Hydropower boom may not be a bust for salmon
With the big push for renewable energy, hydropower is getting a new lease on life. The Chelan County Public Utility District in Washington state is trying to get more power out of the Columbia River without harming endangered salmon. How will this change the dialogue about dams and fish?
Giving dam-generated electricity a big new lease on life under the mantle of clean energy has proved problematic for environmentalists, who have long seen dams as fish-killers. But more of them are coming to see the benefits of so-called incremental power, done in conservation-smart ways.
John Seebach, director of the Hydropower Reform Initiative launched by the conservation group American Rivers, said his organization has elected to support “green” credentials for incremental power generated at existing dams as long as it provides protections for fish and other wildlife values.
“Hydropower does have pretty significant and serious impacts on rivers. We know that. The industry knows that. It also provides some pretty significant benefits in terms of power production. So it’s a tricky balance to get those benefits while trying to minimize those impacts,” he said.
One organization that has tried to set standards for what can be considered “green” hydropower is the Low-Impact Hydropower Institute, based in Maine, which certifies hydropower projects, much like an organic food label. It looks at protections for such things as water quality, fish protection, recreation and cultural resources protection.
Fred Ayer, executive director, said the institute has certified about 110 dams, from Maine to Alaska, with a capacity of about 2,000 megawatts. This has been possible because of a dramatic change in the hydropower industry itself, which now has far more managers with resource protection backgrounds.
“When I entered this business 35 years ago, the people running the show were pretty much engineers and accountants — and their lawyers,” he said. “Today, if you go to a big hydropower conference, half the people in the room will be women. I mean, that was unheard of before.”
Still, some conservationists are wary of jumping on board the hydropower bandwagon without more proof. Sure, juvenile fish may be making it safely past the Rocky Reach Dam in Chelan County, says Natalie Brandon of the group Save Our Wild Salmon, but how stressed are they, and how does that affect their long-term survival?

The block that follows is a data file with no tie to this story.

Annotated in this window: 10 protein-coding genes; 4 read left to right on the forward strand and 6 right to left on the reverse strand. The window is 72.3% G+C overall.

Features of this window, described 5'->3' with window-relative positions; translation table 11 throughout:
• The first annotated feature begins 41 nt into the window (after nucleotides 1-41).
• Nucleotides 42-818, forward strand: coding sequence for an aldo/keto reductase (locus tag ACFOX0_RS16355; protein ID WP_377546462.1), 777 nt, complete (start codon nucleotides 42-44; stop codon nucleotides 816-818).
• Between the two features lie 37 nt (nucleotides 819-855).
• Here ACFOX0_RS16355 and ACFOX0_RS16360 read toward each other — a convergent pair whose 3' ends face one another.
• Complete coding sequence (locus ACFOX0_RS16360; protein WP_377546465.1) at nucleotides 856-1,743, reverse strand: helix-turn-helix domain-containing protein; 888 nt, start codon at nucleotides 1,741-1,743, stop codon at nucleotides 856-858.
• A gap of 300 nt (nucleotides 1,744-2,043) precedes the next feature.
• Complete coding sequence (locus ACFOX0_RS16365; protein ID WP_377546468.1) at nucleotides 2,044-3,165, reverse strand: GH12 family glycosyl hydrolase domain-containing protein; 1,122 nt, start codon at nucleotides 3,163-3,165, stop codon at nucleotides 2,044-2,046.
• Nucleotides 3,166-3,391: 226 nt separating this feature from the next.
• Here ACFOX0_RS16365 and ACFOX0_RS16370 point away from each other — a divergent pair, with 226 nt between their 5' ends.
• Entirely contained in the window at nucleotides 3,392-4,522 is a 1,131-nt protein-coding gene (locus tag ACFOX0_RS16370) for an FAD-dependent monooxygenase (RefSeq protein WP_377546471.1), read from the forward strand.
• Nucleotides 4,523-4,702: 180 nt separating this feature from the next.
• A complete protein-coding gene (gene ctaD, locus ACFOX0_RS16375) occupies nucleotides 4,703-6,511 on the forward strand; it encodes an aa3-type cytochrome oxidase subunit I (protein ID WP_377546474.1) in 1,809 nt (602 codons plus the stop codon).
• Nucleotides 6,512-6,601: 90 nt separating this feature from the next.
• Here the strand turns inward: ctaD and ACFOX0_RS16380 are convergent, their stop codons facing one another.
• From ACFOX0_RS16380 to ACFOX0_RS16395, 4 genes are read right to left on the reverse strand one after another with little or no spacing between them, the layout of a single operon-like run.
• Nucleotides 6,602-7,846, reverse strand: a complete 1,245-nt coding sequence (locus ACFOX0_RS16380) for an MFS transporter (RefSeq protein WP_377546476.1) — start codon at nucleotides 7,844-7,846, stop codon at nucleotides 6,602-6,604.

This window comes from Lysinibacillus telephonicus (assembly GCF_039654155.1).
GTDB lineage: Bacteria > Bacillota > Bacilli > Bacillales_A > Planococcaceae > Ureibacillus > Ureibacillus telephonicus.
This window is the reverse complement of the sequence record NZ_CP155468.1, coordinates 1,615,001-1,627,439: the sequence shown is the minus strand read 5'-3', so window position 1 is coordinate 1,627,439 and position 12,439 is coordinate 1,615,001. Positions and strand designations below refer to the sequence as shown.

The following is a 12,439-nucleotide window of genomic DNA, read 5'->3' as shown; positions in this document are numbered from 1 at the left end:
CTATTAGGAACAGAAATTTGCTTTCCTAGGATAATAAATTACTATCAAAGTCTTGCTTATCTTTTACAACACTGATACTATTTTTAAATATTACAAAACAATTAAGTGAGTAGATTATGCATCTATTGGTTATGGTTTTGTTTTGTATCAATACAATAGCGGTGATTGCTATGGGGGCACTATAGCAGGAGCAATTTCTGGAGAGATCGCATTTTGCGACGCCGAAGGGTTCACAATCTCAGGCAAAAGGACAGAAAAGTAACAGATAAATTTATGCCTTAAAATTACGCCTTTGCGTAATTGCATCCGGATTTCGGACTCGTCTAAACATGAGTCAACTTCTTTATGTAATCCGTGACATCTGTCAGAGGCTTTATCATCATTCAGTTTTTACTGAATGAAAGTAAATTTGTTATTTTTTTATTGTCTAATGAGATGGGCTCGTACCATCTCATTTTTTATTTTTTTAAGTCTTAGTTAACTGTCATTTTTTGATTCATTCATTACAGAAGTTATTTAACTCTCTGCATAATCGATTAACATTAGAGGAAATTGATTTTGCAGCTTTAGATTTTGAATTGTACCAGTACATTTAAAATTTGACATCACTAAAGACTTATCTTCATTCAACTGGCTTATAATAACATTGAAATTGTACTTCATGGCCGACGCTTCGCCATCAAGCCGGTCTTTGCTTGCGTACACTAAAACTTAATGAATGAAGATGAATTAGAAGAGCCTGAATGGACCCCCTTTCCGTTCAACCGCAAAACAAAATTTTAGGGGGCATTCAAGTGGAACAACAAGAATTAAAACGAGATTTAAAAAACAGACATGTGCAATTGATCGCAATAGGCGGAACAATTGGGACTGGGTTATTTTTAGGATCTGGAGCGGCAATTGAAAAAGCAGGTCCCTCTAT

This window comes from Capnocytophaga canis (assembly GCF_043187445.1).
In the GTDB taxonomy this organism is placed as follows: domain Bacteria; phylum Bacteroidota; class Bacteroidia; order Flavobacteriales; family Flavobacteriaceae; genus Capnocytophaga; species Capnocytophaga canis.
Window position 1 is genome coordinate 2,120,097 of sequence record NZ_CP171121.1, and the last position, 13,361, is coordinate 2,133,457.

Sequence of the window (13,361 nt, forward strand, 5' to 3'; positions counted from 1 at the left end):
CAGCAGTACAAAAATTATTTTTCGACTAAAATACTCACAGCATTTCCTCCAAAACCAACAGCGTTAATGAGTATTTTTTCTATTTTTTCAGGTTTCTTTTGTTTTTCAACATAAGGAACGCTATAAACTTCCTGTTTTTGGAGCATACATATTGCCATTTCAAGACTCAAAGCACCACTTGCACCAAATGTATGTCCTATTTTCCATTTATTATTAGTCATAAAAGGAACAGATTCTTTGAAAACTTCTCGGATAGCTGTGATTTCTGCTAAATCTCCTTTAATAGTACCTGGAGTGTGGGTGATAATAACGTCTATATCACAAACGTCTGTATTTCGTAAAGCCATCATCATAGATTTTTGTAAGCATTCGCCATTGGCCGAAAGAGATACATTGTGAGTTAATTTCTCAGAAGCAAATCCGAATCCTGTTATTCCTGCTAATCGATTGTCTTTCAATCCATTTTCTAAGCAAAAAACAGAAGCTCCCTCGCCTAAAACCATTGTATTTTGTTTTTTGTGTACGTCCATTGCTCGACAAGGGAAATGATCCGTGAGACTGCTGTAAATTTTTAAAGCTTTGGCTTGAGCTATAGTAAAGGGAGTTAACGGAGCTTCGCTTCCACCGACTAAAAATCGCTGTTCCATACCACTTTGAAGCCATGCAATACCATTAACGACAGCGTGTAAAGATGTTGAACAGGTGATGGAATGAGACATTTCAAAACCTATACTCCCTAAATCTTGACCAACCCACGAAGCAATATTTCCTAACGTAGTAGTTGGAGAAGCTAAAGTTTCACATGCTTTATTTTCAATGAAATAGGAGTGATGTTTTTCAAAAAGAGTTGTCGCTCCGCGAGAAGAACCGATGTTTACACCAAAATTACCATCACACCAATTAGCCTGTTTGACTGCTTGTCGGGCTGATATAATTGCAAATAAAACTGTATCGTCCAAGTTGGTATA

"In the Columbia/Snake [rivers], a lot of salmon and steelhead survive passing through the dams and make it out to the ocean, but they don't make it back," Brandon said. "We think that the accumulated stress of going over eight dams stresses the immune systems of the fish, making them more vulnerable to parasites, disease and predators once they're out in the ocean."
In Chelan County, officials believe that providing more power with the same amount of water is good for the environment, and good for fish.
“We’re saying, let’s skip the new facilities, skip the regulatory issues associated with new dams and go to our existing facilities and get more value from them," said Tracy Yount, the Chelan County PUD's external affairs director.
“The regulatory landscapes are completely changing right now .We are realizing that whatever issues we’ve had to deal with in the past with the Clean Water Act and the Endangered Species Act, they’re probably going to pale in comparison to the credit market and climate change."
-- Kim Murphy
Photo: Darrell Gouldin, managing director of the generation division of the public utility department of Chelan County in Washington state, near the large juvenile fish passage tunnel constructed to help young salmon safely pass Rocky Reach Dam on the Columbia River. Credit: Scott Eklund / Red Box Pictures for The Times.